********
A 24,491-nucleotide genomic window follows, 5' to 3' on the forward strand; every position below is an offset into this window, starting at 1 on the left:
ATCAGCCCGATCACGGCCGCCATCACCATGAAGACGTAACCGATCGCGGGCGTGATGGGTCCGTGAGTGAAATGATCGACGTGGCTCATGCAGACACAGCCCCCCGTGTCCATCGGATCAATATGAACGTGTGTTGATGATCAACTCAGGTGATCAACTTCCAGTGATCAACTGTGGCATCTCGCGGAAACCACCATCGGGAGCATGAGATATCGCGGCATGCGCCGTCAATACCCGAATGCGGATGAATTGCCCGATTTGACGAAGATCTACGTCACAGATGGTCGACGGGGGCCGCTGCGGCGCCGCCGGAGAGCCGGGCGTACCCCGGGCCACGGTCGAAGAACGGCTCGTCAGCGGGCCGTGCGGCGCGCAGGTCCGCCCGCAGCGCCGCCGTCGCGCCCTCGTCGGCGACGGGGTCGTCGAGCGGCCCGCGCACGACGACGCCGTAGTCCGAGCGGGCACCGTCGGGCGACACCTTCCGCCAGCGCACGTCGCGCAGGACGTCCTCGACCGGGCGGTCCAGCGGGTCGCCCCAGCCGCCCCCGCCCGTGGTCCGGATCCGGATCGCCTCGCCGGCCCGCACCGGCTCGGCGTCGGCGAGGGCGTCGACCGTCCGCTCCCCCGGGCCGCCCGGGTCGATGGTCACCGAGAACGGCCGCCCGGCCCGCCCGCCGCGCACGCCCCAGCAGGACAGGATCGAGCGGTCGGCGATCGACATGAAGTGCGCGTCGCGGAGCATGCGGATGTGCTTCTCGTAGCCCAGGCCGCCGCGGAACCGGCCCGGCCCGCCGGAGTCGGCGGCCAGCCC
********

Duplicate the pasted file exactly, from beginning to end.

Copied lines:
A 24,491-nucleotide genomic window follows, 5' to 3' on the forward strand; every position below is an offset into this window, starting at 1 on the left:
ATCAGCCCGATCACGGCCGCCATCACCATGAAGACGTAACCGATCGCGGGCGTGATGGGTCCGTGAGTGAAATGATCGACGTGGCTCATGCAGACACAGCCCCCCGTGTCCATCGGATCAATATGAACGTGTGTTGATGATCAACTCAGGTGATCAACTTCCAGTGATCAACTGTGGCATCTCGCGGAAACCACCATCGGGAGCATGAGATATCGCGGCATGCGCCGTCAATACCCGAATGCGGATGAATTGCCCGATTTGACGAAGATCTACGTCACAGATGGTCGACGGGGGCCGCTGCGGCGCCGCCGGAGAGCCGGGCGTACCCCGGGCCACGGTCGAAGAACGGCTCGTCAGCGGGCCGTGCGGCGCGCAGGTCCGCCCGCAGCGCCGCCGTCGCGCCCTCGTCGGCGACGGGGTCGTCGAGCGGCCCGCGCACGACGACGCCGTAGTCCGAGCGGGCACCGTCGGGCGACACCTTCCGCCAGCGCACGTCGCGCAGGACGTCCTCGACCGGGCGGTCCAGCGGGTCGCCCCAGCCGCCCCCGCCCGTGGTCCGGATCCGGATCGCCTCGCCGGCCCGCACCGGCTCGGCGTCGGCGAGGGCGTCGACCGTCCGCTCCCCCGGGCCGCCCGGGTCGATGGTCACCGAGAACGGCCGCCCGGCCCGCCCGCCGCGCACGCCCCAGCAGGACAGGATCGAGCGGTCGGCGATCGACATGAAGTGCGCGTCGCGGAGCATGCGGATGTGCTTCTCGTAGCCCAGGCCGCCGCGGAACCGGCCCGGCCCGCCGGAGTCGGCGGCCAGCCC